People either love Christmas letters or they hate them. Mine started years ago, mostly as an outlet for my writing at a time in my life when I was rarely writing anything anyone would actually read. It became a fun personal tradition, something I did for me more than for anyone else. Now, several years later, when around the first of December I start getting questions about my yearly Christmas letter, when it will be out and what it’ll be about, I’m delighted to find that others seem to enjoy reading my letter as much as I enjoy writing it.
I mail out letters and hand them out to my church family, but, unfortunately, sometimes I miss people. I’m notorious for tossing my Christmas card list every year and having to start from scratch again the following year and someone always ends up being left out. My sincerest apologies.
But that’s why I post my Christmas letter here, so anyone I may have missed can still read what I have to say and know that, whether it arrived in their mailbox or not, my letter is written with love and with wonderful wishes for every reader for Christmas and for the year to come.
single present. They had the slowest coffee maker in the world…
Christmas cookies where my mother was concerned. Honestly, I don’t know that refrigerated cookie dough was ever allowed inside our home, but it certainly was not permitted at Christmastime! Mom’s Christmas cookies were the old-fashioned, time-consuming, made-entirely-from-scratch variety. And when the dough was thoroughly mixed and rolled into a thin sheet on the kitchen table, my brother and I would use the Twelve Days of Christmas cookie cutter set that was reserved just for this special occasion. Most moms would likely have scooped up the Partridges in Pear Trees and the French Hens and the Maids ‘a Milking, popped them in the oven, and called it a day, having done their motherly duty. But not my mom! No, after the cookies had been baked and cooled, we also painted them in a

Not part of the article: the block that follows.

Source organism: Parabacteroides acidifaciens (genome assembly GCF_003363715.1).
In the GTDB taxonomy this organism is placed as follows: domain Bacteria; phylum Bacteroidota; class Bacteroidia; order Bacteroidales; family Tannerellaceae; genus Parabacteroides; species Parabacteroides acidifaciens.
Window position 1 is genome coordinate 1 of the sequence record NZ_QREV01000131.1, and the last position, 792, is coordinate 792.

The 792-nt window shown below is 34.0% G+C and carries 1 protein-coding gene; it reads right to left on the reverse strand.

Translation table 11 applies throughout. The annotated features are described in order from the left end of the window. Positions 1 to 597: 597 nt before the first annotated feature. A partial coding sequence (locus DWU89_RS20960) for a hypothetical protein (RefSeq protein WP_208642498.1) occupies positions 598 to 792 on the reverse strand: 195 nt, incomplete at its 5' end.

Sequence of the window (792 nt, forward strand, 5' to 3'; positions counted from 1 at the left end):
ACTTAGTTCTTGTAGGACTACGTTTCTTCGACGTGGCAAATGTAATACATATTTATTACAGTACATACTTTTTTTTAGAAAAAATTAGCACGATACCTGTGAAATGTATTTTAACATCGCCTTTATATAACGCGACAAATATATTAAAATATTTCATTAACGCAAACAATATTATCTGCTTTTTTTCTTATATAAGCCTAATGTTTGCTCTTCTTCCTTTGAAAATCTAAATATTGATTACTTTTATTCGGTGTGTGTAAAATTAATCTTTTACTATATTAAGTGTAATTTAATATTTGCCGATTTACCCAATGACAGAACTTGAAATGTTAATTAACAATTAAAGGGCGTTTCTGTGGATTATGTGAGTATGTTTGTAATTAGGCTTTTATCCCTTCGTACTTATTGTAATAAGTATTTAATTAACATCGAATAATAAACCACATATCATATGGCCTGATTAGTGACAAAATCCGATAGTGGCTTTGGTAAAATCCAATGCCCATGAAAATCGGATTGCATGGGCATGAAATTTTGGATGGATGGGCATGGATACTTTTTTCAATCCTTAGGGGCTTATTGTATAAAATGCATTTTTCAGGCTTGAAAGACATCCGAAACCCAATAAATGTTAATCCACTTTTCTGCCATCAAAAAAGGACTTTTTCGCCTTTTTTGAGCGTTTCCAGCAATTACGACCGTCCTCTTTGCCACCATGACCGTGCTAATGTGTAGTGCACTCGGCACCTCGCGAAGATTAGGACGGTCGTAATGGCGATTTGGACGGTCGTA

dozen shades of powdered sugar and water “paints” Mom meticulously stirred together one-by-one.
may not have been properly washed after use with a paint tray,) then we’d fight over who had the green and who accidentally mixed red in with the yellow and then I’d cry when the leg broke off of my Piper Piping, just like it did every single year.
on every inch of a little girl’s heart and mind and memory. And I’m so glad she took advantage of the opportunity to do so!